Category Archives: MY ARTICLES

I write articles on a variety of subjects which can cover anything from the craft of writing to politics and social issues to more generic or personal things. I’m an expert writer for a number of sites and I post most of those articles here as well or I add links directly to the article. Many articles on news sites and blogs move me to respond and I often generate either an article or a response long enough to be of interest elsewhere, and all those are (or will be) included here.

Land of Giants and Aladdin’s Cave

Hmm. I struggle with the answer to what is my favourite book. I always do when anyone asks me what is my favourite …? And I’ve attempted to write this article several times. In the end, I’ve decided I have to par it down, and down, and down. As I can’t include all the books I would like to, I’ll choose some books randomly and give some reasons what they mean to me.
Books which informed my social conscience are Black Like Me (John Howard Griffen), Cry My Beloved Country (Alan Paton), Cry Freedom (Donald Woods) and includes Charles Dickens’ novels, especially A Tale of Two Cities and Harper Lee’s To Kill a Mockingbird. There are many more but these are significant to me.

Books which gave me an interest in psychology include The Caine Mutiny (Herman Wouk), I cannot read it now due to his homophobia, Don Quixote (Miguel De Cervantes), Lord of the Flies (William Golding) and the play script Equus (Peter Shaffer).

Genre books I love include psychological thrillers such as written by Val McDermid, especially her Wire in the Blood books; fantasy includes books by Sara Douglass, especially her Axis trilogy, Terry Brooks especially his Shannara series and Knight of the Word trilogy and, so far, everything I’ve read by Robin Hobb.

Science fiction includes I, Robot, a collection of short stories by Isaac Asimov and the books and short stories by Ray Bradbury and Anne McCaffrey, and the Lensmen series by EE Doc Smith – the latter were written in the 1920s and 30s so the social mores are quaint to say the least.

Autobiography includes Ruth Park’s Fence Around the Cuckoo and Fishing in the Styx; Alan Marshall’s I Can Jump Puddles, This is the Grass, In My Own Heart; and Albert Facey’s A Fortunate Life.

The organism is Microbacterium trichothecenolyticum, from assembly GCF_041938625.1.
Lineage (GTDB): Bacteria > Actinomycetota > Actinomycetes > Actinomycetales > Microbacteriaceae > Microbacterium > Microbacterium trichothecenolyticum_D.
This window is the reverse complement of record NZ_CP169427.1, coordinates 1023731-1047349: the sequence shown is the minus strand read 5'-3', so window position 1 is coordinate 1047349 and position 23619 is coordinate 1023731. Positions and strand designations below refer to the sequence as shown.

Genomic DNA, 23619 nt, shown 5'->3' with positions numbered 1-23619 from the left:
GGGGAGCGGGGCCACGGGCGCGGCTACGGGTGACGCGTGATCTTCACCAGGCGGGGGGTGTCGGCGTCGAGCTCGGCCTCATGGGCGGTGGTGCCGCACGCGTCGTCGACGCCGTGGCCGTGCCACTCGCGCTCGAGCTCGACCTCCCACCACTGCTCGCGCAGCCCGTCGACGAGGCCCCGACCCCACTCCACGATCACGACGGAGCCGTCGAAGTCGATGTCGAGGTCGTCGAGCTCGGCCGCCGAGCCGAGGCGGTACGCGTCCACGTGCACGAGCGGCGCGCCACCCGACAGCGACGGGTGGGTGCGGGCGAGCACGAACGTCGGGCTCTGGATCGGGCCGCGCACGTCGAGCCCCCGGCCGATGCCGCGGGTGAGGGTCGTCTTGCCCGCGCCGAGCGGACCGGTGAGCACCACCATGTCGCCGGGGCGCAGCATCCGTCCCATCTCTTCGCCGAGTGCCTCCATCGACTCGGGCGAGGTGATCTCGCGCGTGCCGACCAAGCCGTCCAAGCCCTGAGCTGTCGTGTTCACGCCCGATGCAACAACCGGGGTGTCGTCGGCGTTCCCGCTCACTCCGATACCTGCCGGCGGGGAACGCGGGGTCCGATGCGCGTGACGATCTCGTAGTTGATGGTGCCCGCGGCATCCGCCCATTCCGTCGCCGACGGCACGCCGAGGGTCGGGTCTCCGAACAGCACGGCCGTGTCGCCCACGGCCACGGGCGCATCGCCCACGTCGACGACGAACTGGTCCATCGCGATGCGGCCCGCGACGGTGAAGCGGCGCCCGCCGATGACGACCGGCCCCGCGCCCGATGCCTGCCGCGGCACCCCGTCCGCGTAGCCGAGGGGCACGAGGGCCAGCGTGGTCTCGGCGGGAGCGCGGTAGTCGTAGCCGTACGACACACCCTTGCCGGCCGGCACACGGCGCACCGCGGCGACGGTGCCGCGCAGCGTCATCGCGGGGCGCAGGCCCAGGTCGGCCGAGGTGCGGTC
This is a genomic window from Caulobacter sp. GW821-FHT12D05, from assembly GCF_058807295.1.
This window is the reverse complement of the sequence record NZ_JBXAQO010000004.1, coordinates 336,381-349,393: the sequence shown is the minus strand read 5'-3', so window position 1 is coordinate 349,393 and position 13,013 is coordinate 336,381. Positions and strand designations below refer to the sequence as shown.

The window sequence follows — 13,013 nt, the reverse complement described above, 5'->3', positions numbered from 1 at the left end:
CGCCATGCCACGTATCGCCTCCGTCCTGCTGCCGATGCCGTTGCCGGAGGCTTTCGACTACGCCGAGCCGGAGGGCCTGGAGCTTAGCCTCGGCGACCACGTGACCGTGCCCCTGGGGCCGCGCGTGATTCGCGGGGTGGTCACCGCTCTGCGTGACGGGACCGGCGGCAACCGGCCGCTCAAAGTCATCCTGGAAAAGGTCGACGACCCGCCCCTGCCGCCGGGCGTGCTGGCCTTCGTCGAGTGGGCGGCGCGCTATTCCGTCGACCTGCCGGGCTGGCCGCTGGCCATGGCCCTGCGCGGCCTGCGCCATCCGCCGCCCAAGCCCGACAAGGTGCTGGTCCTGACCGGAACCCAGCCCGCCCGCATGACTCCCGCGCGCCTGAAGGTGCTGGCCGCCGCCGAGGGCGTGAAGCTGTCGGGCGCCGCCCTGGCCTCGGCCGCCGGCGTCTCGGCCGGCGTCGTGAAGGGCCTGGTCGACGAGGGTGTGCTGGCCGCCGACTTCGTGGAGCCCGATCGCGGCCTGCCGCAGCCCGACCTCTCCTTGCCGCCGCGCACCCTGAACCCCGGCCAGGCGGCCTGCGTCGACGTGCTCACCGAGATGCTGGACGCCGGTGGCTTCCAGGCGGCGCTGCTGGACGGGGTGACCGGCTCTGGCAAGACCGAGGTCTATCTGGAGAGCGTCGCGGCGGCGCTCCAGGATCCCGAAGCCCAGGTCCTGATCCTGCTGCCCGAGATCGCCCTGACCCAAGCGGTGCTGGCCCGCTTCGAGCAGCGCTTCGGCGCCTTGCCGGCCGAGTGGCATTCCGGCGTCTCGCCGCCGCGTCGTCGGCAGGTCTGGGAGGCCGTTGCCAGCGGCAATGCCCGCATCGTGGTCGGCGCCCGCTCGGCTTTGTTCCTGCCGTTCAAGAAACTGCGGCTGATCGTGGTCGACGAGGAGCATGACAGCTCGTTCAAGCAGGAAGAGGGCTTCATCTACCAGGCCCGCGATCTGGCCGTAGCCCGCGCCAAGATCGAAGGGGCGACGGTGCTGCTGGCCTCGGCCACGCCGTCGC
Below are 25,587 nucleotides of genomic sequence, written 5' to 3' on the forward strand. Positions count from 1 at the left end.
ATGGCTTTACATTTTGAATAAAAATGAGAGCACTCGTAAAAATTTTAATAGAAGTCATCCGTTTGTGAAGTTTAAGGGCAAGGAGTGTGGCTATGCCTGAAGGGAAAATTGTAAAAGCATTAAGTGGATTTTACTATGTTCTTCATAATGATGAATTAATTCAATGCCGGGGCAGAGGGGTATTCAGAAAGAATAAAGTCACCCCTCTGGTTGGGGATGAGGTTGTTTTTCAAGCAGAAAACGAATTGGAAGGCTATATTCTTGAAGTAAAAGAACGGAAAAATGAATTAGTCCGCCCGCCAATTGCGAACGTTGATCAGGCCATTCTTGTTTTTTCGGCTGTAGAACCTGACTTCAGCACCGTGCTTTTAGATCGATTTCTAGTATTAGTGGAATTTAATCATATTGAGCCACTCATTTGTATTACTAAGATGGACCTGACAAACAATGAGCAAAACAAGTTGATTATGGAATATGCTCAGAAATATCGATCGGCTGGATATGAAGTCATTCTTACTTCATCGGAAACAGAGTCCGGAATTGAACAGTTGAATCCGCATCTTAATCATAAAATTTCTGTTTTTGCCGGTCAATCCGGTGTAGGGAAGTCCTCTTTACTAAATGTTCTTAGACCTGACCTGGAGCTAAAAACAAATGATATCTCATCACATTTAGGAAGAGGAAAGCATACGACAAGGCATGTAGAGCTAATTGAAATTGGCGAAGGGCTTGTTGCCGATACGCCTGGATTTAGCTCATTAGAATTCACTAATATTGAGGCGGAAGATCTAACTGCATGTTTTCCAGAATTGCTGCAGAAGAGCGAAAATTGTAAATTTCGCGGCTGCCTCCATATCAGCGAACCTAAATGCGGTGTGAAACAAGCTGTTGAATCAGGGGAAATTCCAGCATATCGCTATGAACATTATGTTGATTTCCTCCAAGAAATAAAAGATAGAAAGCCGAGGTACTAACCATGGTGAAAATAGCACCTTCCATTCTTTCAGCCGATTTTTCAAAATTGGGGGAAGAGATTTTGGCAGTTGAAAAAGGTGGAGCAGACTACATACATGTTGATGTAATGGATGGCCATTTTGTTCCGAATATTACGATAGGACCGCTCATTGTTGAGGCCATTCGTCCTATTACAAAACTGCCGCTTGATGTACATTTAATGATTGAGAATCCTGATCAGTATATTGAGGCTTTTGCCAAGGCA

Some other books which have given me much and fired my imagination are A Midsummer Night’s Dream, by Shakespeare, Rebecca by Daphe Du Maurier, The Hunchback of Notre Dame by Victor Hugo, The 39 Steps by John Buchan and Margaret Attwood’s The Blind Assassin. By no means the definitive list, just the first taxis off the rank of instant memory grab – which is probably the best way to go.

Philosophy and ethics include the ethicist Peter Singer and Raimond Gaita – these two are often aligned and just as often opposed, yet always calmly which is refreshing. I read many books on social issues and ethics and some on politics. I enjoy reading most of the philosophers from Kant to (Iris) Murdoch to Hughes to Plato and Socrates.

A few of my favourite Australian books include The Shiralee by Darcy Niland; A Poor Man’s Orange and The Harp in the South by Ruth Park; Oscar and Lucinda by Peter Carey; My Brilliant Career by Miles Franklin and the Woody Creek books by Joy Dettman. One book I adore for its language and the visual tapestry it creates is The Alphabet of Light and Dark by Danielle Wood. I especially love my copy because my youngest son spent ages tracking it down to give it to me for Christmas some years back.

I’ve been reading some of the other articles on the subject Favourite Book (at Wrytestuff.com). Most of the writers can’t choose either and list books I’d like to list as well. Perhaps, instead, I’ll tell you about the first book I ever read Little Gray Donkey by Enid Blyton. It set me off on what has been a reading frenzy ever since.